Rents Blog: Rights and responsibilities
Rents Blog: Rights and responsibilities
The City of Alameda doesn’t have any rules governing the rights and responsibilities of tenants and landlords – and specifically, no rules governing rents, terminations and evictions.
So what rules do govern rentals, and what rights and responsibilities do tenants and landlords have?
The California Department of Consumer Affairs has posted this guide detailing the state and some federal laws that govern tenants’ and landlords’ rights and responsibilities; here are some of the highlights.
Disclaimer: I am not a lawyer and this isn’t legal advice, only a summary of what appear to be some of the major points of interest outlined in the guide and not an exhaustive rundown of what it contains. If you need legal advice, you should contact an attorney.
If you’re seeking assistance on a landlord or tenant matter, places you can contact include:
- Bay Area Legal Aid, Alameda County Regional Office, 663-4744, email@example.com
- Eden Council for Hope and Opportunity, Inc. (ECHO) Fair Housing, (855) ASK-ECHO or 581-9380, firstname.lastname@example.org
- California Department of Fair Employment and Housing (housing discrimination complaints), (800) 884-1684, email@example.com.
- Eviction Defense Collaborative, Oakland Eviction Defense Center, 452-4541
- California Apartment Association, (800) 967-4222
DISCRIMINATION: Per the guide, landlords are prohibited from discriminating against potential tenants on the basis of a number of things, including race or ethnicity, religion, sex, marital or immigration status. Landlords are also prohibited from discriminating against potential tenants because they have children (landlords may ask about the number of people who will live in a rental unit and establish “reasonable standards” for the number of people per square foot, but they need to be equally applied to renters with kids and those without). An exception: Landlords renting to a single boarder who will live in the landlord’s own home (though that said, any advertisement of the rental can’t establish preferences save the sex of a potential renter). Landlords may also ask about a potential tenant’s income and employment, and conduct credit checks, including checks through tenant screening services that show whether a potential tenant paid rent on time, damaged a prior rental or was subject to an eviction lawsuit, the guide says.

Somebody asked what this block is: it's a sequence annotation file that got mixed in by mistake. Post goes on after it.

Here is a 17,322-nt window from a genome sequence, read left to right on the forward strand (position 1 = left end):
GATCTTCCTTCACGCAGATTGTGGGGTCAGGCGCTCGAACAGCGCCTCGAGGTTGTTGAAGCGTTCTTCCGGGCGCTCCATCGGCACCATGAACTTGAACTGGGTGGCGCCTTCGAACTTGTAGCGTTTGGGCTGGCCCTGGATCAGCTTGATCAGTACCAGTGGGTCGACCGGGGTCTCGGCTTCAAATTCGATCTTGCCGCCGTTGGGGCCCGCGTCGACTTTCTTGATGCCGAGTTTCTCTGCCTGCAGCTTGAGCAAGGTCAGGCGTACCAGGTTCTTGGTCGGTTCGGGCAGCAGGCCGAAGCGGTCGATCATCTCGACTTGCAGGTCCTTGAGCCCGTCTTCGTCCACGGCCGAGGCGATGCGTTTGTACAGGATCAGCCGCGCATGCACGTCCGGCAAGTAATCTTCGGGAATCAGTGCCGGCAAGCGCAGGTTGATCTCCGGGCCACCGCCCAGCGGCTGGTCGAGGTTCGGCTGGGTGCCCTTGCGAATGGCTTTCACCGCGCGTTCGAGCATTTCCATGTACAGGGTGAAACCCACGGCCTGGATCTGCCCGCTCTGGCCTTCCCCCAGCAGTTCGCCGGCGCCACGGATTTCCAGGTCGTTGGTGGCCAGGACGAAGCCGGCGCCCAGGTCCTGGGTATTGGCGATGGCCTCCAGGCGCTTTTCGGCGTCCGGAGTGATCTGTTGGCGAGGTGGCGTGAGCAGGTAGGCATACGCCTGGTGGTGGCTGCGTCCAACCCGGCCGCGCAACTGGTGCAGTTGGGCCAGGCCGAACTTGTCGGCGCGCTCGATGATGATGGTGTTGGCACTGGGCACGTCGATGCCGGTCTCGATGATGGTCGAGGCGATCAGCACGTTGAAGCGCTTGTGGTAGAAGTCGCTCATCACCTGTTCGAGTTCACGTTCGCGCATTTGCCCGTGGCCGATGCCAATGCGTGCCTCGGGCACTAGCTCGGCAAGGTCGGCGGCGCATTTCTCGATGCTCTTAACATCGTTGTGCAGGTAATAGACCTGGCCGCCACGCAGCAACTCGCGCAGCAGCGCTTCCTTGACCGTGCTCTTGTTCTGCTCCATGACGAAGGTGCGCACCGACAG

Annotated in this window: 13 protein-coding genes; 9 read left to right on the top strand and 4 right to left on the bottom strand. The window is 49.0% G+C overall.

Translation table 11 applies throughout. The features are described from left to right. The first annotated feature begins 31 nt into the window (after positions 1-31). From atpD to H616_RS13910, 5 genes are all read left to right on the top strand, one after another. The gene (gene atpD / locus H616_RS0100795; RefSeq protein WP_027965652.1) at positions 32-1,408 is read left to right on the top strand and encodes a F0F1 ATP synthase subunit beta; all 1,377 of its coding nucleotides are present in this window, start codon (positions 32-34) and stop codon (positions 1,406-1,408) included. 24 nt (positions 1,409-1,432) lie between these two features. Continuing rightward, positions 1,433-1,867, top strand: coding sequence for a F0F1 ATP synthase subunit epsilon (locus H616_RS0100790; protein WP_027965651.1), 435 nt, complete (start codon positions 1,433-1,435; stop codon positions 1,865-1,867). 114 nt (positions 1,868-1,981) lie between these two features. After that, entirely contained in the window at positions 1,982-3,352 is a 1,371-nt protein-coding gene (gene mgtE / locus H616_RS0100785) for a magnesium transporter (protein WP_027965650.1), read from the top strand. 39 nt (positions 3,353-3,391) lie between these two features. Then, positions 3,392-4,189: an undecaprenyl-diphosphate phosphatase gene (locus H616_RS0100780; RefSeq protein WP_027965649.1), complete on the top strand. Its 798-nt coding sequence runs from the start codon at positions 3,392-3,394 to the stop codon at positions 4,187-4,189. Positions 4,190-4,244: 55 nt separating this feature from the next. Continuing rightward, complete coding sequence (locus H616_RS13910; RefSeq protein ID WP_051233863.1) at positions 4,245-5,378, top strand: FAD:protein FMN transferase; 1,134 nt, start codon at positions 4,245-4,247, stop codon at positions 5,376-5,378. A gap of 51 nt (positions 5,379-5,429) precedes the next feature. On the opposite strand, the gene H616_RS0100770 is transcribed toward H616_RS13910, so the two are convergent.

FEES: Landlords may charge new and prospective tenants a host of fees, including an application fee. But application fees are limited to the landlord’s cost of processing a tenant’s application, and there are limits on the total amount a landlord can require a tenant to pay before they move in. The amount of a security deposit and fees combined cannot exceed two months’ rent for an unfurnished unit, three months’ rent for a furnished rental, or three and a half months rent if a tenant is bringing a water bed, the guide says. Security deposits, it says, may not be non-refundable, though a landlord may use some or all of a security deposit for lawful costs (effectively, restoring the unit to the state it was in before a tenant rented it). Tenants are entitled to the return of their security deposit within 21 days of moving out of a rental, or to an accounting of how the money was spent if the amount spent is more than $126, the guide says.
DISCLOSURES: A landlord is required to offer a list of disclosures to a tenant before they move in, including alerting the tenant to the presence of lead-based paint, asbestos, methamphetamine contamination, proximity to a closed military base where explosives or ammunition were used, and if there was a death in the unit. A complete list, along with forms for some of the disclosures, is available in the guide.
HABITABILITY AND REPAIRS: The guide says that landlords are required to keep their rental units habitable and that they are responsible for making any repairs needed to keep it habitable – unless the tenant, their pets or guests were responsible for causing the damage (in which case, the tenant is responsible for making fixes). According to the guide, rental units must “substantially comply” with local building codes, be free of structural hazards or other nuisances that endanger the health, life, safety, property or welfare of a tenant or the public. The unit must also have water, electricity, heat, trash service and a deadbolt lock.